How Capitalism Was Built: The Transformation of Central and Eastern Europe, Russia, and Central Asia / Edition 1

How Capitalism Was Built: The Transformation of Central and Eastern Europe, Russia, and Central Asia / Edition 1

by Anders Aslund
     
 

Anders Aslund is known for making bold predictions that initially arouse controversy but become common wisdom a few years later. He foresaw the collapse of the Soviet Union in his book Gorbachev's Struggle for Economic Reform (1989). After Russia's financial crisis of 1998, Aslund insisted that Russia had no choice but to adjust to the world market (Building… See more details below

Overview

Anders Aslund is known for making bold predictions that initially arouse controversy but become common wisdom a few years later. He foresaw the collapse of the Soviet Union in his book Gorbachev's Struggle for Economic Reform (1989). After Russia's financial crisis of 1998, Aslund insisted that Russia had no choice but to adjust to the world market (Building Capitalism, 2002), although most observers declared the market economic experiment a failure. His new book, How Capitalism Was Built, tells the story of how all but three of twenty-one former communist countries were transformed into market economies from 1989 to 2007, but less than half of them became democracies.

About the Author:
Anders Aslund worked as an economic advisor to the Russian government, to the Ukrainian government, and to the president of the Kyrgyz Republic

Product Details

ISBN-13:
9780521683821
Publisher:
Cambridge University Press
Publication date:
09/30/2007
Edition description:
Older Edition
Pages:
372
Product dimensions:
5.98(w) x 8.98(h) x 0.71(d)

Table of Contents


List of Tables and Figures     xi
List of Abbreviations     xiii
Acknowledgments     xv
Introduction: A World Transformed     1
Overview of the Arguments of This Book     3
Communism and Its Demise     11
Real Socialism     11
Decline and Fall of Socialism     15
The Demise of Communism in Central Europe     20
The Collapse of the Soviet Union     23
Shock Therapy versus Gradualism     29
The Radical Reform Program: A Big Bang     31
Gradual Reform Programs     37
Rent Seeking: The Scourge of Transition     47
Criticism of Radical Reform after the Russian Financial Crash     53
Output: Slump and Recovery     57
Sharp Decline in Recorded Output and Varied Recovery     59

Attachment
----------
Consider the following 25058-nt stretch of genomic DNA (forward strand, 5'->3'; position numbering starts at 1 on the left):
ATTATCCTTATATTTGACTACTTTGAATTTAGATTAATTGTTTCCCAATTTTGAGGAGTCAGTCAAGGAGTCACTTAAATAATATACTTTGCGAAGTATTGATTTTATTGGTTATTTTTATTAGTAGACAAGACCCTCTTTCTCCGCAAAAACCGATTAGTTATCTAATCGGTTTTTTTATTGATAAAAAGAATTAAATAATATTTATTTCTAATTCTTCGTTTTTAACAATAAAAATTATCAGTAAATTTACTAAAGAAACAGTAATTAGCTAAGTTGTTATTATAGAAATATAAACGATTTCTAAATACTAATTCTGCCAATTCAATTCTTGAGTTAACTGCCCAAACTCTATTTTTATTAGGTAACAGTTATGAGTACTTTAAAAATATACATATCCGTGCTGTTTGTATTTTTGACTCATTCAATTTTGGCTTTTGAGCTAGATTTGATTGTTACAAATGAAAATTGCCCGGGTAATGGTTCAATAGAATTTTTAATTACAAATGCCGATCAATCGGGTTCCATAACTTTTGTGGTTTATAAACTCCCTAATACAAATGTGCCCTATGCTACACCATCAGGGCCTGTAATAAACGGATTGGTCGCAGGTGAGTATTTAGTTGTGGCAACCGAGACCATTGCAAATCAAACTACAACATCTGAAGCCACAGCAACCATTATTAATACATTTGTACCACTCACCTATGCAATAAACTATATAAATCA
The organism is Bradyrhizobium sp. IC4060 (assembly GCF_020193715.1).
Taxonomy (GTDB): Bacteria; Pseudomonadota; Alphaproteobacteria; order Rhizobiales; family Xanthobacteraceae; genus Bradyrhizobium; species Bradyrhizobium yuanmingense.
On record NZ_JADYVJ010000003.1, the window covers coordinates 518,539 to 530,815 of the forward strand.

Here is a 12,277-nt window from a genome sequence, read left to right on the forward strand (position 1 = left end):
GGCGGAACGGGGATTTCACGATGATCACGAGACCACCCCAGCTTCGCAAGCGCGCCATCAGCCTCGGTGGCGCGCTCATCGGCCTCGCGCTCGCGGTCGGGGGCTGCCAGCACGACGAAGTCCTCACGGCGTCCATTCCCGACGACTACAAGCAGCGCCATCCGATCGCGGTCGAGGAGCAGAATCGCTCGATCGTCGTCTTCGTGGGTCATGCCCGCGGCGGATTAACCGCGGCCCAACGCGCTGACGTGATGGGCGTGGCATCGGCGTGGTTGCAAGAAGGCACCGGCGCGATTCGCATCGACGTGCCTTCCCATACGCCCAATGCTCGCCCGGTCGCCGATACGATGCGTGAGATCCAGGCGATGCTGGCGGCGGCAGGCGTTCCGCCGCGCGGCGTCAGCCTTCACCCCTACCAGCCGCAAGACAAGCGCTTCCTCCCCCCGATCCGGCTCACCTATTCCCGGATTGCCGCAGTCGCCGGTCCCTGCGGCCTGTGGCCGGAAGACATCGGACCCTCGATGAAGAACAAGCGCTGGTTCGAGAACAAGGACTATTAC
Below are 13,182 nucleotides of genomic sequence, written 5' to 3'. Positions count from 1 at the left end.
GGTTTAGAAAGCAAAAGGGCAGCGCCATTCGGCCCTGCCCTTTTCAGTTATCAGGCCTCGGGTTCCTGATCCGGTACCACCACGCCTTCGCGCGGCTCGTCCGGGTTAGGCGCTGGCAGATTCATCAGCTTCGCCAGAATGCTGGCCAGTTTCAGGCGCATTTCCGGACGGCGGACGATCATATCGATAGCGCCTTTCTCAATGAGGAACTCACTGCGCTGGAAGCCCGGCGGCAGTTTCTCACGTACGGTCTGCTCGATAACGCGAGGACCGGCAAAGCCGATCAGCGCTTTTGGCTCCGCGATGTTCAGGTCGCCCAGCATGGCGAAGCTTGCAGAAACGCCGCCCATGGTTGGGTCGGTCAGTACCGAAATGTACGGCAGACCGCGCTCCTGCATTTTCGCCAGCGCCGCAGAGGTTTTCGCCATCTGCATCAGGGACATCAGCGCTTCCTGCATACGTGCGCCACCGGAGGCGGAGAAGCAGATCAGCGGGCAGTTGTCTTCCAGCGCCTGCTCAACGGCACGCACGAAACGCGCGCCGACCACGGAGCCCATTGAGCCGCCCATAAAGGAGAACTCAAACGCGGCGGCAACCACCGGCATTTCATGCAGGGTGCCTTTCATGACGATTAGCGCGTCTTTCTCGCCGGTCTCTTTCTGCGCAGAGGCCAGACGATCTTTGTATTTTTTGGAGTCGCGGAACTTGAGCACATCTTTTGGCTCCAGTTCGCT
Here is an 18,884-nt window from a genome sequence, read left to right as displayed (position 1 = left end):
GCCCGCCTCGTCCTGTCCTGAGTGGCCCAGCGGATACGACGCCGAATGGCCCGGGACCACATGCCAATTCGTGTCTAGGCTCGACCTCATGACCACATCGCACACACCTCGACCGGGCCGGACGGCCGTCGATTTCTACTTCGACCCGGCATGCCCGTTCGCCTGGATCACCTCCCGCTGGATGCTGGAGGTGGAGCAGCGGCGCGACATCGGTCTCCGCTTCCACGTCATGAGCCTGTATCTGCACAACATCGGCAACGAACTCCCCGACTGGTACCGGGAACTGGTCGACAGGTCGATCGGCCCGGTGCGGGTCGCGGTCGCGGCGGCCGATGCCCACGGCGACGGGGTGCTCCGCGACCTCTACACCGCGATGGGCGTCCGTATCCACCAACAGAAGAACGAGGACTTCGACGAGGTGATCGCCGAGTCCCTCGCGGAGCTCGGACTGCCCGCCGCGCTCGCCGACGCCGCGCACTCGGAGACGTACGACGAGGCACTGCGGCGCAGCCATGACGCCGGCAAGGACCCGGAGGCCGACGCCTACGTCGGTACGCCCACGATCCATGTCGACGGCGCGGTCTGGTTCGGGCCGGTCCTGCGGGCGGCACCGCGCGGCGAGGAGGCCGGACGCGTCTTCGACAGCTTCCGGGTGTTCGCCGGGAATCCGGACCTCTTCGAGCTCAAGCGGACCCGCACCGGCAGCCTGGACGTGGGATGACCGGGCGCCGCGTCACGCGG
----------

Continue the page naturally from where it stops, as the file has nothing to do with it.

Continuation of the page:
Exaggeration of the Slump     63
Radical Reform: Least Decline and Early Recovery     69
Late Reformers: Surged after 1998     75
Liberalization: The Creation of a Market Economy     82
Two Strategies of Deregulation     83
Liberalization of Foreign Trade     89
Labor Market Policy     92
Combat of Monopoly: Gas and Coal     96
A BigBang: Vital in Deregulation     101
From Hyperinflation to Financial Stability     104
Establishing National Currencies     108
Radical Fiscal Adjustment Was Key     111
Tax Policy: From Social Democratic to Liberal     116
Monetary Policy: From Loose to Strict     119
Exchange Rates: Currency Board or Free Float     123
Dramas of Financial Stabilization     127
Privatization: The Establishment of Private Property Rights     143
Differing Aims of Privatization     144
Small-Scale Privatization: If Started, Swiftly Done     154
Large-Scale Privatization: The Biggest Headache     155
Privatization of Land, Real Estate, and Housing     164
New Enterprise Development: The Ultimate Success     165
Great Achievements of Privatization     168
Vital: Speed and Legitimacy of Property Rights     178
An Inefficient Social System     182
Incomes: Differentiation and Poverty     183
Life and Health     187
Education Adjusting to Demand     194
Social Transfers and Pension Reform     197
Three Alternative Social Models     203
Democracy versus Authoritarianism     206
Democratic Breakthrough: Critical for Successful Transformation     207
An Underreform Trap     215
Renewed Democratization: Colored Revolutions     221
Parties, Electoral Rules, and Constitutions     224
How to Tame the Leviathan: Reform of the Communist State     230
Public Opinion and Ideology     232
Democracy and Democracy Aid     236
From Crime toward Law     241
An Explosion of Crime     242
Attempts at Building a Legal System     245
Corruption: The Bane of Transition     249
The Role of Oligarchs     256
Who Are the Oligarchs?     257
The Economics of Oligarchy     259
The Politics of Oligarchy     264
Complaints: A Matter of Ideology     267
A Question of Property Rights     272
Putin's Alternative: Centralized Dictatorship     276
The Impact of the Outside World     281
The Dream of Europe     282
Western Failure to Act in the East     286
Trade Policy: A Gulf between the EU and the CIS     292
International Assistance: Insufficient but Crucial     297
Conclusions: A World Transformed     305
Five Models      305
Achievements and Revelations     307
Why Certain Polices Worked and Others Did Not     311
Bibliography     315
Index     343

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